Tail docking is a common practice to prevent tail biting in conventional pig production. However, societal involvement in animal welfare is increasing. Therefore stopping with tail docking in conventional pig production might be necessary.The aim of this study was to investigate experiences and perceptions of conventional and organic pig farmers regarding tail biting and their attitude towards tail docking.
Tail docking is a common practice to prevent tail biting in conventional pig production. However, societal involvement in animal welfare is increasing and tail docking is no longer accepted by animal welfare organizations. Therefore stopping with tail docking in conventional pig production might be necessary. The aim of this study was to investigate experiences and perceptions of conventional and organic pig farmers regarding tail biting and their attitude towards tail docking. Ten conventional and ten organic farmers were interviewed with a questionnaire regarding occurrence of tail biting, curative and preventive measures, tail injury treatments, factors affecting the risk of tail biting, role of enrichment materials and tail docking.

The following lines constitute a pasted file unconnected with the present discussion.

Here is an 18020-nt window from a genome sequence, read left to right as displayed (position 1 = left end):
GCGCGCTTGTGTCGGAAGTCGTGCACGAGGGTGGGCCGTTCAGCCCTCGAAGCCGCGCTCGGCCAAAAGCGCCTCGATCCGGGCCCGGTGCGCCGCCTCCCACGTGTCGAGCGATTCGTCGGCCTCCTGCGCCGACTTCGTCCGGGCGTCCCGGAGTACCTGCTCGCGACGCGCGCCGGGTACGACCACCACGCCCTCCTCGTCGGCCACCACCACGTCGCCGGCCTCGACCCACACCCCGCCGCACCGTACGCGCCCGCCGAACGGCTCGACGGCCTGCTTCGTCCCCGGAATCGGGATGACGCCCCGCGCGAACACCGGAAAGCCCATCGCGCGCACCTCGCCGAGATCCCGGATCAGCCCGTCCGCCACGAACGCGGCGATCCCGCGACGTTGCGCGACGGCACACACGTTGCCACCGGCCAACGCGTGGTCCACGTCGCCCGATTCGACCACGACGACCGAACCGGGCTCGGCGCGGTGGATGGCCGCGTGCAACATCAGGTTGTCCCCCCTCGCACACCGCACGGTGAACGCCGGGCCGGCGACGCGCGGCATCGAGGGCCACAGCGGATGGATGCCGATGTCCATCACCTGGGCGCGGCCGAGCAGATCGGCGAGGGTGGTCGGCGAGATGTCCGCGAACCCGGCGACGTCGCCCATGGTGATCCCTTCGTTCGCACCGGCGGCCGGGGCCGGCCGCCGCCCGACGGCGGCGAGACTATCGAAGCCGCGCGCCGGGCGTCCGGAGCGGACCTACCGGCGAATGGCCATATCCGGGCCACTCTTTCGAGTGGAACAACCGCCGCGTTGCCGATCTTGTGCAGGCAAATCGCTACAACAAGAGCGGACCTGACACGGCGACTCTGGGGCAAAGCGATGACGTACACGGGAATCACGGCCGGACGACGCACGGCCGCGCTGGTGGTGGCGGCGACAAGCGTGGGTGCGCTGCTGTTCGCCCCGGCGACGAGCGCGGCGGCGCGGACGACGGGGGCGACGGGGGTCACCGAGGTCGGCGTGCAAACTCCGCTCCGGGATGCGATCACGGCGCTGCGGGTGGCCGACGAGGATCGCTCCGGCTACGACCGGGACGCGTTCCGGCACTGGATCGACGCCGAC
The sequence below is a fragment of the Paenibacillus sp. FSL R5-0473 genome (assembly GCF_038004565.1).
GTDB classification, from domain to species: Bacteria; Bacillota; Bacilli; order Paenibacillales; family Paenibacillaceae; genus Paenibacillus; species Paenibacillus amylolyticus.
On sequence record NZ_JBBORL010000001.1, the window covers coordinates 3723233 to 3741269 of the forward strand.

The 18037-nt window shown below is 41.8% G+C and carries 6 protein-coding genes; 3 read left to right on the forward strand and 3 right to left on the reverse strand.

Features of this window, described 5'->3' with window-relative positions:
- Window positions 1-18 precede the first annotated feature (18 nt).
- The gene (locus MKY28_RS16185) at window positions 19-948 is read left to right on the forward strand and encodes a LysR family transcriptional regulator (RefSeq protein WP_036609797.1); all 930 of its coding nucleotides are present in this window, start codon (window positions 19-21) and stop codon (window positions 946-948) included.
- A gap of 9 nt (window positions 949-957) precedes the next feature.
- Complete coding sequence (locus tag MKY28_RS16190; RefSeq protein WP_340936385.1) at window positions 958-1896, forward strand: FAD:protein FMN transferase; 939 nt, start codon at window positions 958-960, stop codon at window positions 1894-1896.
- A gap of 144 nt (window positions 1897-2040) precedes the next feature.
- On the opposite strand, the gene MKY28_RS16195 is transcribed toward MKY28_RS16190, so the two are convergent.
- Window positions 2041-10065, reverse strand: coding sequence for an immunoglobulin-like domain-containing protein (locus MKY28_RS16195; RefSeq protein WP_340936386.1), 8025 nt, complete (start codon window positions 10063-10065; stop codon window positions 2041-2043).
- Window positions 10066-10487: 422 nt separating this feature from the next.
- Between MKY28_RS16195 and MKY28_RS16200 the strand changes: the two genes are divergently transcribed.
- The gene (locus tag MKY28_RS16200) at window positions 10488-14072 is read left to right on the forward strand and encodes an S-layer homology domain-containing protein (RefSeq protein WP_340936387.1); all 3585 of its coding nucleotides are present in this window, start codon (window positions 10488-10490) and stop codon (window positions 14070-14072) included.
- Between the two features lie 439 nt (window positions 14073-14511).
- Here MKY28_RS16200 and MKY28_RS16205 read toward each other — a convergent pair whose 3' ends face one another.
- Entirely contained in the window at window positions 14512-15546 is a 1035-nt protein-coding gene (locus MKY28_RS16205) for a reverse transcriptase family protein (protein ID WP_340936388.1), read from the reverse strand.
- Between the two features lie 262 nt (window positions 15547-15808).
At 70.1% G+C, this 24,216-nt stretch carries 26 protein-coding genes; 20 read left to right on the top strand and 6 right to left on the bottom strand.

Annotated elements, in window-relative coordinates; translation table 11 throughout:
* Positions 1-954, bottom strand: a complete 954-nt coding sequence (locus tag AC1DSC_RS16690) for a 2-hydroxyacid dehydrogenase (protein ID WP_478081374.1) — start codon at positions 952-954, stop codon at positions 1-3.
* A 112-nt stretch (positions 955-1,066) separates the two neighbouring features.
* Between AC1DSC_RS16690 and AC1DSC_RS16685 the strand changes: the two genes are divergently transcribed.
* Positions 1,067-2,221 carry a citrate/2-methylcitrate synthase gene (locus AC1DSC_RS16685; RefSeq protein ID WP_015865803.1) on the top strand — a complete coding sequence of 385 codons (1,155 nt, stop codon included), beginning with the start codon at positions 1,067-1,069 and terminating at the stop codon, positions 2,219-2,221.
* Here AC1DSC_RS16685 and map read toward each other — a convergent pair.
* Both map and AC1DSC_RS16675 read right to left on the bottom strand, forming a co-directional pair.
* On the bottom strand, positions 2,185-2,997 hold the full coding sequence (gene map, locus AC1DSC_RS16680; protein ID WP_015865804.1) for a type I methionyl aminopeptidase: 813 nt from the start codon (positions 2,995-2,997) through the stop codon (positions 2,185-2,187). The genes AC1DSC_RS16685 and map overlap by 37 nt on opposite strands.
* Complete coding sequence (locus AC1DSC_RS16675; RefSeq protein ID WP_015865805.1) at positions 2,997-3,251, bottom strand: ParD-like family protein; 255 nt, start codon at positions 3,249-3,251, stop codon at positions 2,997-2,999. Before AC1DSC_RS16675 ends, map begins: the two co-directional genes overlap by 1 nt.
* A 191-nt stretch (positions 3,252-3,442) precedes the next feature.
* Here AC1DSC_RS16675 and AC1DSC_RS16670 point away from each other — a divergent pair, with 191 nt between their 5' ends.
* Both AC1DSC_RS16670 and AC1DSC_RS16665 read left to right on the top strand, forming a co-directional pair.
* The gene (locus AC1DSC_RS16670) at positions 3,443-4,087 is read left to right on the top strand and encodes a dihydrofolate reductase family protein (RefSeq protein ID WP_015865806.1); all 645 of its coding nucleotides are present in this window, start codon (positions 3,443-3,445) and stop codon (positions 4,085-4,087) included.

Tail biting was present at all participating conventional farms and at 80% of the organic farms, mostly in the form of outbreaks, starting at 10-14 weeks of age on average. Providing enrichment was considered as effective to prevent and reduce tail biting, most effective enrichment according to farmers was rope, straw, roughage, or a chain with wood. Removing of biting pigs was effective to reduce tail biting. Tail docking and the use of a calm breeding line were effective to prevent tail biting. Only conventional farmers consider teeth clipping effective as curative and preventive measure. Farmers mentioned health status, feed ingredients and saturation rate, climate conditions, and stocking density as factors with the highest effect on the risk of tail biting.
Tail docking is seen as a small societal issue and stopping with tail docking at conventional production farms will never or only on the long-term be possible according to farmers. The responsibility to stop tail docking should be taken by all stakeholders in pig production. Farmers mentioned extra costs and labour, and applicability of enrichment materials as most obstructive bottlenecks to stop tail docking. Most conventional farmers would only try to stop with tail docking when research has shown that it is not resulting in large increases of tail biting.
Experience of farmers regarding tail biting generally corresponded to scientific literature, indicating that farmers are well known with measures to prevent and reduce tail biting and factors that are affecting the risk of tail biting. However, they were not convinced that it would be possible to stop with tail docking in the short-term in the conventional production system without a strong increase of tail biting.
Student: AP van den Bogert
Supervisors: dr ir E Bokkers (APS), dr ir K Eilers (APS), ir G van der Peet (ASG)